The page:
Category Archives: me and my thoughts

End of the Year 2014

I can’t believe it. I can’t believe that the one year all three of my boys were in the same school building is already over.

The last several weeks have flown by in an absolute blur, and even though it’s the end of elementary school for Luke, I haven’t really been too sappy about it. He is SO READY for middle school, and I can see that. I’m excited for what next year has in store for him. Plus, I still have so many years in our elementary school that it doesn’t feel like too much of an end.

Jack Henry has been dreading the end of school. He couldn’t even make it down that rungs of his bunkbed ladder this morning before the tears started flowing. His teacher is an absolute gem, and he just hates to leave her.

Bennett has also had a fantastic teacher, one that Luke had for two years, and we like her so much we’re going to her wedding this summer! If I’m being honest, though, Bennett has been a bit of a stinker the last few weeks, and I am anxious to get him home and on our schedule. He just wants to be a baseball player, man. Sigh.

All of that to say, I’ve been doing fine. Barely any tears. Mainly just really, really excited for summer to be here. Pool. Baseball games. No crazy-early mornings. No lunch packing.

And then, this morning on my voicemail, a choked-up message from Jack Henry at school. I was actually in the school building for a couple of hours doing some work, but didn’t get the message until later. He had forgotten his yearbook; could I bring it up to school?

I ran home to get it, and had to fight back tears when I walked into the kindergarten pod. All four kindergarten classes were out in the pod having a dance party to the Frozen soundtrack. It was loud and fun and so full of joy. Kindergarten is such a happy place, and I just hate that it’s over.

However, I am so ready for a break in routine. Bring on summer!

There is a Right and Wrong Way to Fold Towels.

AKA some things in your marriage are worth fighting for.

A long time ago in a land far away (er, 20 miles away in Maryland Heights), when I was just a child bride (seriously, the older I get, the more I realize just how young we were when we married) setting up a home with my new husband, we used to do the laundry together.

Awww. That’s cute, isn’t it?

Well, we did. We had to cart the baskets a couple of buildings over from ours to use the quarter machines that were always filled with someone else’s left-behind laundry (gag). We’d wash and dry and return to our cozy first-floor apartment to fold.

That’s where the trouble began.

Matt informed me that I was folding the towels wrong.

Ahem. What?

He showed me how he thought the towels should be folded. It became a lighthearted joke between the two of us, and just to be accommodating, I started folding towels his way. Start with the towel flat:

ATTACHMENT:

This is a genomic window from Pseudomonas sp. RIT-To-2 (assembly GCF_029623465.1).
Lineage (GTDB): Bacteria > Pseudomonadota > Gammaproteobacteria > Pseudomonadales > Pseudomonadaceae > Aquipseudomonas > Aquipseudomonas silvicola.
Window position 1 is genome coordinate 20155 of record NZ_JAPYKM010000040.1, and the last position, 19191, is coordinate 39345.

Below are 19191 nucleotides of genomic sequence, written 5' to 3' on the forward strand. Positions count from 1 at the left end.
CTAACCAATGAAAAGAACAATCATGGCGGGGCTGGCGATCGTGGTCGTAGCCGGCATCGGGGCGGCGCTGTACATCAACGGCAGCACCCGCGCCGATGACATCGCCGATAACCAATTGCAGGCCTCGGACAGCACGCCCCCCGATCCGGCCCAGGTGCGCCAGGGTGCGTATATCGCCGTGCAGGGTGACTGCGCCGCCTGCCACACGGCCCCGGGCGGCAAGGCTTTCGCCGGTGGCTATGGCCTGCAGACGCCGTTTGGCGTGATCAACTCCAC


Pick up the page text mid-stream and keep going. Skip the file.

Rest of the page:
towel 1

Then you do these folds:

Towel 2

The way I always folded towels was like this:

towel 3

My way is one less step, and when you unfold it, it’s ready to put on the towel rack without having to refold it. However, his way folds up the towel more compactly, and it fits better on a bathroom shelf.

I just want to stop for a second and comment on how hilarious this is to me now, that he had an opinion about this. Read about his bachelor pad here for a bit of insight.

Anyway, over the years, Matt has helped less with the laundry. He still folds a load here and there, which I very much appreciate, but since I quit working, washing/drying/folding/sorting moved entirely into my jurisdiction, which seems fair. However, I was still folding towels “his” way.

Yesterday, as my hands were full of clean towels and I was trying one-handed to hang clean ones on the towel racks, they ended up like this:

towel 4

And it occurred to me: why in the world am I still folding towels his way? He rarely folds or puts away a towel; they just magically appear clean on his towel rack!

So now, nearly 15 years into our marriage, I’m taking it back. I can now one-handed put a towel on the rack like this, thanks to my revelation:

towel5

This is all kind of sad, but it’s real, and it makes me laugh a little.

Bennett+Stitches, Take 1

As this blog is my children’s baby book, it’s only appropriate that this whole story be told here. With Bennett’s blessing, of course.

And that Take 1 is in the title because I’m certain this won’t be my last ER trip for stitches with this one. As it stood until Friday night, he was the only Diehl kid to require an ER visit for anything other than breathing problems, and that time (at age 2), the doctors were able to glue his little wound back together.

Not this time.

In true mom-blogger fashion, let me tell the story. This all went down Friday night. Luke and I were attending the Kids Night Out fundraiser (proceeds benefit the 5th grade end-of-year party) at school…of course, he was there to hang out with friends, and I was there to work the event. Matt was to have the other 2 boys with him for the evening, which included Bennett’s baseball practice.

5:25: Matt’s not home from work yet, but I need to be up at school. I send the boys to the van, and one of them, who shall remain nameless, thought it would be funny to fake drive the van and crank the steering wheel. When I go to start the van, I can’t get the key to turn in the ignition. I knew that I was supposed to turn the wheel while trying to turn the key, but I absolutely could not get it to turn. Guilty child feels VERY bad, is crying and apologizing profusely, and I am cursing under my breath and repeatedly trying to start the van. Finally, literally 8 minutes later, I’m able to get it started. Lesson learned for the child.